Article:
Thursday, May 24, 2012

Little Miss I Can Do It

It's official:  all the kids can swim now.  What a relief!  Clearly, they still need to be watched while in the pool, but the years of having a baby or toddler on the loose who would immediately sink if dropped in are officially behind me.  Yippee!

Enjoy this video of Natalie's newly minted swimming skills, along with the running "me too" commentary from big brother and sister Tony and Bella, along with some comments from mom along the way.

Saturday, May 19, 2012

Busy, Busy Month of May

May is always a busy month.  We have two birthdays in our family, someone is always graduating from somewhere, Mother's Day is in there and school is wrapping up (unless you happen to attend one of the Catholic schools that have gone to 200 days this year in which case you have another month to go).  It seems unfair that one month of the year should have so much good stuff, doesn't it?  It's certainly a challenge to those of us who have to run around like crazy people to get to it all!

Nonetheless, as crazy as it may be, there have been so many amazing blessings jam packed into this one little month that I thought I'd devote this post to them all.  This way you don't have to suffer through a dozen separate ones!

The first weekend brought our goddaughter Lucy's First Holy Communion.  It was a joy to see her receive the Eucharist for the first time, and nearly as great a joy for me to see Sam holding her baby sister Georgia.  Can you say, "Awwwwww?"

The next weekend was Julia's birthday, which fell on Mother's Day this year.  Julia turned 9 and I can hardly believe she is half way to being an adult already.

This weekend I am in San Antonio for Jennifer's daughter Hannah's high school graduation.  I have known her literally since the hour she was born and am wondering what happened, when exactly she grew up.  She is going to Truman State in Missouri in August.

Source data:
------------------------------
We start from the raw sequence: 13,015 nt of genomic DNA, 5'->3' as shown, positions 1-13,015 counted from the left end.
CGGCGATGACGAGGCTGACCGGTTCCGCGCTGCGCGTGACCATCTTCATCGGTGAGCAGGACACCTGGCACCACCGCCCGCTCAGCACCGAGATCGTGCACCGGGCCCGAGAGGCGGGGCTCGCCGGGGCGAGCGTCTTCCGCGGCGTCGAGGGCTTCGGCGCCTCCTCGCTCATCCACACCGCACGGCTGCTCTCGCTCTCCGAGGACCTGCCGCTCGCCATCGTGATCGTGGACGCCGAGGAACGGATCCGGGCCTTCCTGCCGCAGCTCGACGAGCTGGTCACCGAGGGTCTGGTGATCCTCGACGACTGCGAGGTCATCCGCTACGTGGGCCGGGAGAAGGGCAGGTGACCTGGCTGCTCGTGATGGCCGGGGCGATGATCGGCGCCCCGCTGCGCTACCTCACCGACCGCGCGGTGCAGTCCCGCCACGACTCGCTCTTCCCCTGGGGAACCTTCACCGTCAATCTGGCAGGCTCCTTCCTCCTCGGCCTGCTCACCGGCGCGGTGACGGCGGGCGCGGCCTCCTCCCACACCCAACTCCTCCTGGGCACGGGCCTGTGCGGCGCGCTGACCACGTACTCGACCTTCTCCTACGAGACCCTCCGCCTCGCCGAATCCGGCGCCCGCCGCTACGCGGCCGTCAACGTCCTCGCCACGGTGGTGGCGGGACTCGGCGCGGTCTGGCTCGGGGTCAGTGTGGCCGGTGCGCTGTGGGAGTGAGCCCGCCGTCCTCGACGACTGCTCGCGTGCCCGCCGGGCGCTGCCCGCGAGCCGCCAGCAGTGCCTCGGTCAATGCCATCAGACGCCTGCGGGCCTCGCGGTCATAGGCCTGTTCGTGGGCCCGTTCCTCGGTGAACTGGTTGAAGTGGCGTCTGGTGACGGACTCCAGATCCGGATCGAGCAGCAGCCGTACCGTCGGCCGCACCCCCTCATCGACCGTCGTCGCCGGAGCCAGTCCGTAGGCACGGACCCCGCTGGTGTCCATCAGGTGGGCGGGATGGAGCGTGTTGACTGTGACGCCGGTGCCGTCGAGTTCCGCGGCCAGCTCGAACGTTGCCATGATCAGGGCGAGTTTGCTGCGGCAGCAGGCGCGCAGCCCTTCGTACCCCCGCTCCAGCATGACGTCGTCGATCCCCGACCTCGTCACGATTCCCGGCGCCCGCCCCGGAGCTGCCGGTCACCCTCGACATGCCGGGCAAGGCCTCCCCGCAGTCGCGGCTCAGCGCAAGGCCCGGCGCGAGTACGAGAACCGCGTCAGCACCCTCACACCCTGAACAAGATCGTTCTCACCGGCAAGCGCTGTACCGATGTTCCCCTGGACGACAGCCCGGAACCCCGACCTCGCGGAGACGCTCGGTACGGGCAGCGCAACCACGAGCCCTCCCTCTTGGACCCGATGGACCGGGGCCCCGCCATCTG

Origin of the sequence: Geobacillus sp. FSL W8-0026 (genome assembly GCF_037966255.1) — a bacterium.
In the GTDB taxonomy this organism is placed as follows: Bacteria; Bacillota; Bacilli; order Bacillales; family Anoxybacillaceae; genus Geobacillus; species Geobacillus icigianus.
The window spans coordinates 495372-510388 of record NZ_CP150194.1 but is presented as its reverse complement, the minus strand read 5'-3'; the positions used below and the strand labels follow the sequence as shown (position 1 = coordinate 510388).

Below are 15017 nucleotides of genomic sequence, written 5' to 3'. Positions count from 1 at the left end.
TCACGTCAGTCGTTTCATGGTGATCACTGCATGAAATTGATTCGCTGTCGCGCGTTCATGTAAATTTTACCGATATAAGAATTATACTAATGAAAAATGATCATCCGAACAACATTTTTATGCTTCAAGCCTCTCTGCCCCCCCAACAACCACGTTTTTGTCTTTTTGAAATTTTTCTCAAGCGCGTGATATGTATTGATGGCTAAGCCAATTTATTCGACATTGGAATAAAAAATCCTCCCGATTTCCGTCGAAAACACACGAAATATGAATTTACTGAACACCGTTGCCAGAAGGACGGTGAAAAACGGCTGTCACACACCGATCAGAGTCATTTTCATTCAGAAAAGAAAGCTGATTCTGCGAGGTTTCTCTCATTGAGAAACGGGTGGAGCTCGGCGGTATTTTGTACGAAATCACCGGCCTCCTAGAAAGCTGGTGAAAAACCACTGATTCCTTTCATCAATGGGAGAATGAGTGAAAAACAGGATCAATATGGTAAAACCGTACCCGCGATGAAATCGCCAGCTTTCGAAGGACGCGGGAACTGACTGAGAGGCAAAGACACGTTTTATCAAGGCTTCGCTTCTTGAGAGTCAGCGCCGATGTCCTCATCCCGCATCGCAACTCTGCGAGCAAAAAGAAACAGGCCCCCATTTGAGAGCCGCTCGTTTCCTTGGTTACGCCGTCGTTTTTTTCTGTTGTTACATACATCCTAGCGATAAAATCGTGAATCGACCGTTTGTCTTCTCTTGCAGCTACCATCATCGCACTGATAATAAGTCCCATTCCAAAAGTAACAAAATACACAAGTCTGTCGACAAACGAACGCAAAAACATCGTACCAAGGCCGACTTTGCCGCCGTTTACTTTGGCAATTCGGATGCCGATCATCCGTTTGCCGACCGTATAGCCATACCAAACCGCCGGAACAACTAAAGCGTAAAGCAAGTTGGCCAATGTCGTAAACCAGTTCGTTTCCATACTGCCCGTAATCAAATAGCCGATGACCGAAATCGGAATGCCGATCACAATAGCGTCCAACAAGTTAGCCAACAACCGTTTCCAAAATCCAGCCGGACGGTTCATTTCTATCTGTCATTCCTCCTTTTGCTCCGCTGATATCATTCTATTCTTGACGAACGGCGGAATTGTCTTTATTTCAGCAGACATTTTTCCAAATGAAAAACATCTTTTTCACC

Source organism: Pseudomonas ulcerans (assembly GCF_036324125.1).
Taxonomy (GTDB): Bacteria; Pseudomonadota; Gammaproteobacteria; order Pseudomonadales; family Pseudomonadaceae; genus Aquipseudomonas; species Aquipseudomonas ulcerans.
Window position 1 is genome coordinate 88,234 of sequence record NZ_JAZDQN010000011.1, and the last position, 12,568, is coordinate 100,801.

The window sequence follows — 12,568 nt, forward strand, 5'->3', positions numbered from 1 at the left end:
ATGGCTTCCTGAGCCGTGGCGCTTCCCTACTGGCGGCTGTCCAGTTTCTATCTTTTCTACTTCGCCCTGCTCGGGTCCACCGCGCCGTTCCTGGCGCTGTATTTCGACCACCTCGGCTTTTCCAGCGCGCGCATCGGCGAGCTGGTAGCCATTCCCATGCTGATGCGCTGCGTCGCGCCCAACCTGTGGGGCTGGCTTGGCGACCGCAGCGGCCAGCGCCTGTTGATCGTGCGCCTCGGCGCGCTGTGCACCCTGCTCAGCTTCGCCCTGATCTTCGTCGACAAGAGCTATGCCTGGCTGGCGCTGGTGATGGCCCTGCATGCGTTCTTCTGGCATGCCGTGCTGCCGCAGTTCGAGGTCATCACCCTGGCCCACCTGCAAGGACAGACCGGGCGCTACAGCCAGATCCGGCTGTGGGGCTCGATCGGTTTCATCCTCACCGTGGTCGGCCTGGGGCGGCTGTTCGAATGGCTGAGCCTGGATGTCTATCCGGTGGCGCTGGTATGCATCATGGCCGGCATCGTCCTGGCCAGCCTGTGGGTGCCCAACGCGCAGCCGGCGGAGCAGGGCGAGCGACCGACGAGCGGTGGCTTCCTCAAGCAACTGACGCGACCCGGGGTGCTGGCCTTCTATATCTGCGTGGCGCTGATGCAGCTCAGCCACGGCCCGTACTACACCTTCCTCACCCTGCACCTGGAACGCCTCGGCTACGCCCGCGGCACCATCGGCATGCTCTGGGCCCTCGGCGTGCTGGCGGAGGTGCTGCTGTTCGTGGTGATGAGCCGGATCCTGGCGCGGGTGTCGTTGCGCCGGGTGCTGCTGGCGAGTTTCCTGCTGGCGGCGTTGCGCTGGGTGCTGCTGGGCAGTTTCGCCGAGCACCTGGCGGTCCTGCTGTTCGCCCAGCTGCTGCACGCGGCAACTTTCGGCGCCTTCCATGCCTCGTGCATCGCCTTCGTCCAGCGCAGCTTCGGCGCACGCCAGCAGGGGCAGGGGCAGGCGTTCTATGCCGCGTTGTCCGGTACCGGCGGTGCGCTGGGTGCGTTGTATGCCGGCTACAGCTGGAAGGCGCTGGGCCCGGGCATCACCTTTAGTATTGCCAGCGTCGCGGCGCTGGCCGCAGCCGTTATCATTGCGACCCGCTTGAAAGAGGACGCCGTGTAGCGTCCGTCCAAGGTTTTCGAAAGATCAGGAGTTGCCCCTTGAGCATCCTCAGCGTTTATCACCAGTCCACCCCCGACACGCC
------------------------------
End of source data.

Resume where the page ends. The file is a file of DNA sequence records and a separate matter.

Other miscellaneous items included Joey being promoted for the second time in the Civil Air Patrol (here he is in the BDUs) and having his second opportunity to fly a plane.  Tomorrow he will turn 14 years old.  Again, how did this happen?

Finally, I could not resist adding this photo of Tony who went to his Western-themed playday dressed as a Three Amigo.

Only in our family would the six year old even know who a Three Amigo is.  He must certainly be the only one ever with a cast (he has since had it removed).

Lindsey competed in her first Mathletes competition and was very happy to have made the team.  Bella will be graduating from preschool at the end of the month and Natalie...well, she is busy figuring out how to take over the world.

The month is only a few days past half over and we still have Joey's birthday tomorrow (as I already mentioned) and his 8th grade graduation on May 30.  A truly crazy month.

How happy I am to simply be participating in the normal events of our lives, no matter how tired I am at the end of each day.  Simple blessings are everywhere.

Wednesday, May 09, 2012

A Bella Belly Laugh

Bella is always asking me for gum and I am always saying no.  I don't like gum chewed in my house because somehow it always ends up on my carpet, stuck to a wall, or going through my laundry, no matter how many times I pre-admonish the child I allow to have the gum.  I am not a fan.

Nonetheless, I am only human and after days and days of asking to have a piece of gum that a friend gave her, I reluctantly gave in and allowed Bella to chew the gum.  I gave her a long list of rules about taking it out of her mouth, disposing of it properly, bubble blowing, etc.  She happily agreed to all conditions and acknowledged my threat that if that gum went anywhere other than the trash can she wouldn't get gum again for a very, very long time.

Off she skipped, delighted with her situation, chomping away.  I felt pretty good about the decision, thinking she is getting older and more responsible and perhaps it would work out this time.

Sure it would.

Not 10 minutes later I hear a minor crash downstairs and Bella comes running up the stairs sobbing her heart out and rubbing her head.  My poor, clumsy child had tripped over something and fallen on the tile; upon impact, the gum flew out of her mouth and landed who knows where. She was absolutely hysterical, thinking she would never chew gum again as long as she lived.  Poor thing, and she was trying so hard to be responsible with it.

As she was gasping for breath and shaking her head in disbelief at this turn of events, Jay told her to turn around.  She stopped crying for a second and asked why.  He told her to just do it.  Darned if that gum wasn't stuck to the back of her hair.  He pulled it out with only a minor loss of hair